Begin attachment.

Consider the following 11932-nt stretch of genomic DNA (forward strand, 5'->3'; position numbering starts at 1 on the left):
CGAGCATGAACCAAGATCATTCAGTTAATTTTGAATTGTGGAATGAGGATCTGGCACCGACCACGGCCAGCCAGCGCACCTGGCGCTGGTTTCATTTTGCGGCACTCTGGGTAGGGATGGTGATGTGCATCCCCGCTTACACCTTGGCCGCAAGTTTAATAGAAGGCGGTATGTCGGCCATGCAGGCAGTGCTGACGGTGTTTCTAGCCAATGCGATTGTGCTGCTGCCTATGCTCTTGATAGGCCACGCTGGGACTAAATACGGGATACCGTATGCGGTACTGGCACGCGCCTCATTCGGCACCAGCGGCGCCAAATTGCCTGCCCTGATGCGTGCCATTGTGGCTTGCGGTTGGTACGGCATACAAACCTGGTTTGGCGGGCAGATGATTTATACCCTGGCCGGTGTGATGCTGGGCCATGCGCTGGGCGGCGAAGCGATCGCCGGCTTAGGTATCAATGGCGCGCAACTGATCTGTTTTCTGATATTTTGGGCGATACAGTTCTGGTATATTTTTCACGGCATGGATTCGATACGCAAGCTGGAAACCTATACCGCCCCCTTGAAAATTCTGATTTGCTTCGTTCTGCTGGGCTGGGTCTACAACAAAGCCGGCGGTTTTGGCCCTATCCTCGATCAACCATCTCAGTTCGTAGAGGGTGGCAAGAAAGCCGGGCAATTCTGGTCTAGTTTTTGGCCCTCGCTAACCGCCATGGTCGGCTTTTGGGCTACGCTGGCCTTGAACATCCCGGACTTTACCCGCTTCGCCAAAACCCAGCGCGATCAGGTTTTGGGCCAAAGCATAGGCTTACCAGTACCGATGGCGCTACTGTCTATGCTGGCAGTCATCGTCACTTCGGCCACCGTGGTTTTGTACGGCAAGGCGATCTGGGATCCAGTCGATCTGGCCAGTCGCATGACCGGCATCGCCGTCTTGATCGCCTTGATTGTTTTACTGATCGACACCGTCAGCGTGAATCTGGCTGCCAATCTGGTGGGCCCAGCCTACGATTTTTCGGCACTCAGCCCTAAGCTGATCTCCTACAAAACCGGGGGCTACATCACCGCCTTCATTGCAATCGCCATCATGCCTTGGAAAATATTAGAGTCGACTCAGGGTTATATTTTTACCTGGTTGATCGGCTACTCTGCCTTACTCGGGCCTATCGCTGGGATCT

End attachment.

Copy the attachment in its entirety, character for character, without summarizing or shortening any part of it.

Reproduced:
Consider the following 11932-nt stretch of genomic DNA (forward strand, 5'->3'; position numbering starts at 1 on the left):
CGAGCATGAACCAAGATCATTCAGTTAATTTTGAATTGTGGAATGAGGATCTGGCACCGACCACGGCCAGCCAGCGCACCTGGCGCTGGTTTCATTTTGCGGCACTCTGGGTAGGGATGGTGATGTGCATCCCCGCTTACACCTTGGCCGCAAGTTTAATAGAAGGCGGTATGTCGGCCATGCAGGCAGTGCTGACGGTGTTTCTAGCCAATGCGATTGTGCTGCTGCCTATGCTCTTGATAGGCCACGCTGGGACTAAATACGGGATACCGTATGCGGTACTGGCACGCGCCTCATTCGGCACCAGCGGCGCCAAATTGCCTGCCCTGATGCGTGCCATTGTGGCTTGCGGTTGGTACGGCATACAAACCTGGTTTGGCGGGCAGATGATTTATACCCTGGCCGGTGTGATGCTGGGCCATGCGCTGGGCGGCGAAGCGATCGCCGGCTTAGGTATCAATGGCGCGCAACTGATCTGTTTTCTGATATTTTGGGCGATACAGTTCTGGTATATTTTTCACGGCATGGATTCGATACGCAAGCTGGAAACCTATACCGCCCCCTTGAAAATTCTGATTTGCTTCGTTCTGCTGGGCTGGGTCTACAACAAAGCCGGCGGTTTTGGCCCTATCCTCGATCAACCATCTCAGTTCGTAGAGGGTGGCAAGAAAGCCGGGCAATTCTGGTCTAGTTTTTGGCCCTCGCTAACCGCCATGGTCGGCTTTTGGGCTACGCTGGCCTTGAACATCCCGGACTTTACCCGCTTCGCCAAAACCCAGCGCGATCAGGTTTTGGGCCAAAGCATAGGCTTACCAGTACCGATGGCGCTACTGTCTATGCTGGCAGTCATCGTCACTTCGGCCACCGTGGTTTTGTACGGCAAGGCGATCTGGGATCCAGTCGATCTGGCCAGTCGCATGACCGGCATCGCCGTCTTGATCGCCTTGATTGTTTTACTGATCGACACCGTCAGCGTGAATCTGGCTGCCAATCTGGTGGGCCCAGCCTACGATTTTTCGGCACTCAGCCCTAAGCTGATCTCCTACAAAACCGGGGGCTACATCACCGCCTTCATTGCAATCGCCATCATGCCTTGGAAAATATTAGAGTCGACTCAGGGTTATATTTTTACCTGGTTGATCGGCTACTCTGCCTTACTCGGGCCTATCGCTGGGATCT